language, which has evolved with time and circumstances. Once heavily infused with Irish Gaelic, it is now infused with English.
The Irish Travellers are mistakenly taken for the nomadic Romani, another … widely spread in Europe.
distinct group
community
ethnic group

Fill in the gaps in the text with the correct forms of the verbs.
I’ve been working as a manager since I …. and I find It really interesting.
arrive
arrives
arrived
will arrive

She … at the parcel long enough, before she … that it was for her brother.
had been looking, had understood
was looking, understood
had been looking, understood

I … to the cinema but my friend persuaded me to stay.
was going
did not go
am not going

On 10 December 1948, the United Nations General Assembly adopted the Universal Declaration of Human Rights, which has become a (1) … standard for defending
and promoting human rights. Every year on 10 December, Human Rights Day marks the adoption of the Universal Declaration which states that “Human beings are
born with (2) … rights and fundamental freedoms”. In 2006, Human Rights Day focused on (3) … poverty as a matter of obligation, not of charity. Poverty is (4) … by
human rights violations. The links between human rights and poverty should be obvious: people whose rights are (5) … are more likely to be poor. Generally they find it
harder or impossible to participate in the labour market and have little or no access to (6) … services and resources. Meanwhile, the poor in many societies cannot enjoy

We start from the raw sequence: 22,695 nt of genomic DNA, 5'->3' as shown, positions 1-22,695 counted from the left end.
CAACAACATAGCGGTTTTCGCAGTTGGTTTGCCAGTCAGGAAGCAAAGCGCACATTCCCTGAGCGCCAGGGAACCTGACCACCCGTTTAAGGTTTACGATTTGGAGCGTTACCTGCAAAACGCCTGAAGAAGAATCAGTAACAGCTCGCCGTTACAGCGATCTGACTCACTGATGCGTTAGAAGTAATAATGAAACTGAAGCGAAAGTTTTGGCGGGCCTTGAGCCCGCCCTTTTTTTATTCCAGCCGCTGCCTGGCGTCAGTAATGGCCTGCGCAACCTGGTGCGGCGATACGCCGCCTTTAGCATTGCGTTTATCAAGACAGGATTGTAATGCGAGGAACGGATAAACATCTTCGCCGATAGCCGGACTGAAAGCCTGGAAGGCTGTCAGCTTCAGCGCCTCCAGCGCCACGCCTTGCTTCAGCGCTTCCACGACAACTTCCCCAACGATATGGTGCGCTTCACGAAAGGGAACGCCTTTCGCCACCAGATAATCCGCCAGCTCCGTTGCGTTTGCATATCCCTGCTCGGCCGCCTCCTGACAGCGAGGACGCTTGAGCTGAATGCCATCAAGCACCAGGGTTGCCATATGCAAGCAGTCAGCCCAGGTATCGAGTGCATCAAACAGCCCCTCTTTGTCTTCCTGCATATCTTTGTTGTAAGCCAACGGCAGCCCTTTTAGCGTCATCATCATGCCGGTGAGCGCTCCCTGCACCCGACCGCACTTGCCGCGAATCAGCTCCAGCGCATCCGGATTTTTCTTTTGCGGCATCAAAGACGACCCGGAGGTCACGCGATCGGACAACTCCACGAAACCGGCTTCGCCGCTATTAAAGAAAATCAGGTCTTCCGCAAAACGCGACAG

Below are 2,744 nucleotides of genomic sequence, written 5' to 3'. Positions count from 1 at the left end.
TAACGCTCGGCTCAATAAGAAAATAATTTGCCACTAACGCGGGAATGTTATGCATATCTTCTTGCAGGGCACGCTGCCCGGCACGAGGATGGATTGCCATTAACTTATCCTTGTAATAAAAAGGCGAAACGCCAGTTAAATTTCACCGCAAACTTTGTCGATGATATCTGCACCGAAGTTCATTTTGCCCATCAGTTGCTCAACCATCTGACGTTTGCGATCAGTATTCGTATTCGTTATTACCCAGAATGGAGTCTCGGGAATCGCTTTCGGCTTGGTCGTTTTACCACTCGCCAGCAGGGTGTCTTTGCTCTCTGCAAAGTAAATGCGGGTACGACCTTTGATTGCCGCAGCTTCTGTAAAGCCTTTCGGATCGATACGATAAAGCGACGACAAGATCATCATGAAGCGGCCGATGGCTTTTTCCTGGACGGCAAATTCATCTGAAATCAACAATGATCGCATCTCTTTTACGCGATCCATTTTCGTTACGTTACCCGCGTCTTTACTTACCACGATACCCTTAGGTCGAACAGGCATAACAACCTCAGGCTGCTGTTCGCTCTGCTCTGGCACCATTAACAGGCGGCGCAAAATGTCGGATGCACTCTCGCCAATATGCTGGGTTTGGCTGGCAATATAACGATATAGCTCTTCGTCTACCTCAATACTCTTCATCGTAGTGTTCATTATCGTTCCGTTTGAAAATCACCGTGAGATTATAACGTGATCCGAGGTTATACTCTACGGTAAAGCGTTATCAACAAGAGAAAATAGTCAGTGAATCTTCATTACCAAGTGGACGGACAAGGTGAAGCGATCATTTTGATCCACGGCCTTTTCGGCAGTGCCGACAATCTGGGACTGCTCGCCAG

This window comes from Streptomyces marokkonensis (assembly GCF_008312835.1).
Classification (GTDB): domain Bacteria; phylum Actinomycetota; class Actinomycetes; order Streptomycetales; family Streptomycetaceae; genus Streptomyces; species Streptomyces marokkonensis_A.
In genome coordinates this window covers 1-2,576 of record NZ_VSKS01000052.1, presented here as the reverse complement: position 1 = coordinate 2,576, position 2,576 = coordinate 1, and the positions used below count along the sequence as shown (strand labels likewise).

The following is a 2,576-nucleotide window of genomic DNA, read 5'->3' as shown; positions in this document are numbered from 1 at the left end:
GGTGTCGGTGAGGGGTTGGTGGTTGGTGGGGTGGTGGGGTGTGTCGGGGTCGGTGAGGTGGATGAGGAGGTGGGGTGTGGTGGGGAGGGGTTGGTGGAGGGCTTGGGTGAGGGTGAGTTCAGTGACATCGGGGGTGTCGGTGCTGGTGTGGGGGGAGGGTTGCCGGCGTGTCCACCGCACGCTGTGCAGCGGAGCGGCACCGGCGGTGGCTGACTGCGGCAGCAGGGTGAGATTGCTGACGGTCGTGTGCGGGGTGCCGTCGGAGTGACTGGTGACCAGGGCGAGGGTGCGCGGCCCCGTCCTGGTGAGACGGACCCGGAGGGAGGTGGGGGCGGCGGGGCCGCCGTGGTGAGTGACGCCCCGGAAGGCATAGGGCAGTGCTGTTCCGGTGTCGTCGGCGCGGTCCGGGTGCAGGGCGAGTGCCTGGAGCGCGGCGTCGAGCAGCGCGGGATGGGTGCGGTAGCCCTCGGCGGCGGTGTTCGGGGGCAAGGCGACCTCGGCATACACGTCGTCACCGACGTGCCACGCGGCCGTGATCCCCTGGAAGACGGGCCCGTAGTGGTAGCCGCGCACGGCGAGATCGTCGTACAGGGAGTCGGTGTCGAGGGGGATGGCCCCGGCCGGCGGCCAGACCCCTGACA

their rights to education, health and housing simply (7) … they cannot afford them. And poverty affects all human rights: for example, low income can prevent people
from accessing education, which in turn inhibits their participation in public life and their ability to influence the policies affecting them. Governments and those in a
position of authority must (8) … responsibility for dealing with poverty. The realisation of human rights — including the fight against poverty — is a duty, not a mere
aspiration.
Read the text and choose the best options to fill in the gap (4).

led
made
caused
resulted

We were extremely tired at the end of the journey. We … for more than 24 hours.
were travelling
had been travelling
have travelled

My colleagues usually … four days a week, and tills week they … five days.
are working, are working
are working, work
work, work

I … a very difficult day tomorrow. I need to prepare for the exam.
will have
having
have